Missing council minutes becomes a priority for interim clerk to fix

Missing council minutes becomes a priority for interim clerk to fix

Since 2017, 12 meetings or official Village gatherings of the Key Biscayne Village Council have taken place with no official minutes being transcribed.

Last week, the council decided to rectify the oversight.

The move to fix the problem with the council's public record was initiated by council member Katie Petros and supported by council member Ignacio Segurola. This prompted the council to vote to have interim village clerk Peter Kulpa complete the task of creating minutes from archived meeting video.

“It’s basically writing a summary of what went on, not a verbatim transcript, so it’s really not that hard to do,’’ Kulpa said, adding that he expects to easily complete the minutes from the 12 meetings within the time allotted.

The missing minutes include two meetings from 2017, three in 2018, and seven in 2019, for a total of 37 hours of videotape. Staff calculated transcriptions require two hours for every hour of tape for about 75 hours total needed.

In an email statement to Islander News, Petros moved to clarify Islander News print edition, which stated the missing minutes “... cover 2 previous clerks, Jennifer Medina and interim clerk Conchita Alvarez.”

Petros wrote - “All of the missing minutes are from meetings when Jennifer Medina was our Village clerk. All the minutes that Conchita was responsible for were handled before she left office the first time and she is currently still helping Peter and the minutes she was responsible for as interim have been handled in a timely way.”

Petros provided additional details on the missing minutes, saying they ”To be clear most of the minutes are from workshops and we are missing only one regular Council meeting from 2019.”

While the council was willing to allow overtime for the task, council member Ed London objected, as did council member Luis Lauredo. London inquired on the need for haste. “If we’ve had it like this for a couple years, what’s the difference if it takes a couple of months to get it done? I understand we have to do this but why rush it?”

Village attorney Chad Friedman said the council is required by state law to provide and approve minutes in writing -- not just provide the public with access to a Youtube replay of a meeting.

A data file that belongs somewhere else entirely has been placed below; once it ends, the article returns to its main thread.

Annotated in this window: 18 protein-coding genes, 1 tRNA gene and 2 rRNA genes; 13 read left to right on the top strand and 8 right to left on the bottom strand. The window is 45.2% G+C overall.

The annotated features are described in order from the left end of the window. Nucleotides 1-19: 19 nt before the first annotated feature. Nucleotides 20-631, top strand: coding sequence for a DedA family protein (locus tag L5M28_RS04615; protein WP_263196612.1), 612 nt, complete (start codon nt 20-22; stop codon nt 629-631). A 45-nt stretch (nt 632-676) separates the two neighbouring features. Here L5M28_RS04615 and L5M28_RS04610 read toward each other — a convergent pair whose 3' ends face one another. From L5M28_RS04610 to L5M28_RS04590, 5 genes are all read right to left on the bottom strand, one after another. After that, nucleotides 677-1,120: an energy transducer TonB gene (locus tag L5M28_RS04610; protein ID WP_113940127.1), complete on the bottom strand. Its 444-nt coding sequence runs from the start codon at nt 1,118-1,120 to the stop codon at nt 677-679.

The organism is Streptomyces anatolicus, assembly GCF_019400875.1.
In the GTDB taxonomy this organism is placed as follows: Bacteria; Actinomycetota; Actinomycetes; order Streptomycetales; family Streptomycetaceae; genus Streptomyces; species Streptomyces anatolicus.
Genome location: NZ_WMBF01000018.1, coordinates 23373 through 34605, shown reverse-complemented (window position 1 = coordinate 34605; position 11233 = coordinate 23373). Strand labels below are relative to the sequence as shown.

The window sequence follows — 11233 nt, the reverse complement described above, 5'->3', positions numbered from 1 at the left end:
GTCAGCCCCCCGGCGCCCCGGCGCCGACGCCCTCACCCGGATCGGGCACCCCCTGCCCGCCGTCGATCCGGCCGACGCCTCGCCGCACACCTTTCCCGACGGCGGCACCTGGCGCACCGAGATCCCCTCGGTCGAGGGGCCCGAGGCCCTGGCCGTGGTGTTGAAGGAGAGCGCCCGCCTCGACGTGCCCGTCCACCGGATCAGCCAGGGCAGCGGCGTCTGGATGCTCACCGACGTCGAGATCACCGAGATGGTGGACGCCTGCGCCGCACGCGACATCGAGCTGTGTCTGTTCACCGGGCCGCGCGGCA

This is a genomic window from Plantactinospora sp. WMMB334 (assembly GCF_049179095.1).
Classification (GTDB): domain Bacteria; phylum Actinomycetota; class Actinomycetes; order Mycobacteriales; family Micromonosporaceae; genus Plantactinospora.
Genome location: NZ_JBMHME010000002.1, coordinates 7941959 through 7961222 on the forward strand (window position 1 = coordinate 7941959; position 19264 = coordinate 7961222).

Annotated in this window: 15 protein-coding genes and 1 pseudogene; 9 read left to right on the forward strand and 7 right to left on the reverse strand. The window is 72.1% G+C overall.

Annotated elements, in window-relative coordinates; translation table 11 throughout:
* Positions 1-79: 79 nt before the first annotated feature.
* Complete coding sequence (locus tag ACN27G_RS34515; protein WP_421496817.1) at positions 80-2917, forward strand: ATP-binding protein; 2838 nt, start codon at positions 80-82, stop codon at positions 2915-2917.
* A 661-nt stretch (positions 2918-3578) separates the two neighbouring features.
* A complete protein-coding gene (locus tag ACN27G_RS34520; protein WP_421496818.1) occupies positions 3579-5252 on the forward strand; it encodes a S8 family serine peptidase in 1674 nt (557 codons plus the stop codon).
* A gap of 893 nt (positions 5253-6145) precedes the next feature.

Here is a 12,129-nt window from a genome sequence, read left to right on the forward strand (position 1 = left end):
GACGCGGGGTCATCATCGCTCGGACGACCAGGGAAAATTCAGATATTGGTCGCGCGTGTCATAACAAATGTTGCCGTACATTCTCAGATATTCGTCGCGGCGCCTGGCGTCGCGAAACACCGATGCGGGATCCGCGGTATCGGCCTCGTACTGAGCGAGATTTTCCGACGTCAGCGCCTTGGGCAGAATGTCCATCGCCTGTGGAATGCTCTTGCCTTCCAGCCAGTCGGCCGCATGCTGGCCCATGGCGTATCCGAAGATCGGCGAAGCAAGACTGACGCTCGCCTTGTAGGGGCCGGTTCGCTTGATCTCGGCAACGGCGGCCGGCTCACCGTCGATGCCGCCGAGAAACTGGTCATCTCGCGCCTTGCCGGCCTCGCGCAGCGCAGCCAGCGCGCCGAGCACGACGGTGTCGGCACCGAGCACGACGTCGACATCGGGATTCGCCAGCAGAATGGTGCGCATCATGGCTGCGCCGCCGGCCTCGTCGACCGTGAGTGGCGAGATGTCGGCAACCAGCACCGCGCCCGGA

“There is a legal requirement to provide the minutes in writing and it should be done as promptly as possible,” Friedman said. “It’s not that we have anybody beating down the door right now, but if we get a records request we are going to have to do it very promptly.”

Segurola was emphatic in arguing, unsuccessfully, that the transcribing task be done with an estimated 50 hours of overtime.

“If every day we’re out of compliance, and some of these go back years. If we have a problem and know it we should do everything possible to fix it as quickly as we can. I don’t think this is something that can wait,’’ he said.

Kulpa, who has been with the city for seven years, confirmed he is seeking the permanent village clerk position, bringing with him a few Information Technology (IT) tasks from his former position. The list of candidates is expected to be pared down to five candidates at the next council meeting, with the final selection at the following meeting.

Before the final vote to proceed with the transcriptions, with a request that Kulpa report his progress in two weeks, Petros offered a suggestion on how the situation can be avoided in the future.

“We need to do a better job on oversight,” she said (the clerk position is a direct report to the village council). “As a follow up, at the end of every year the council needs to make sure everything is in place so we can track it going forward so this doesn’t happen again.”

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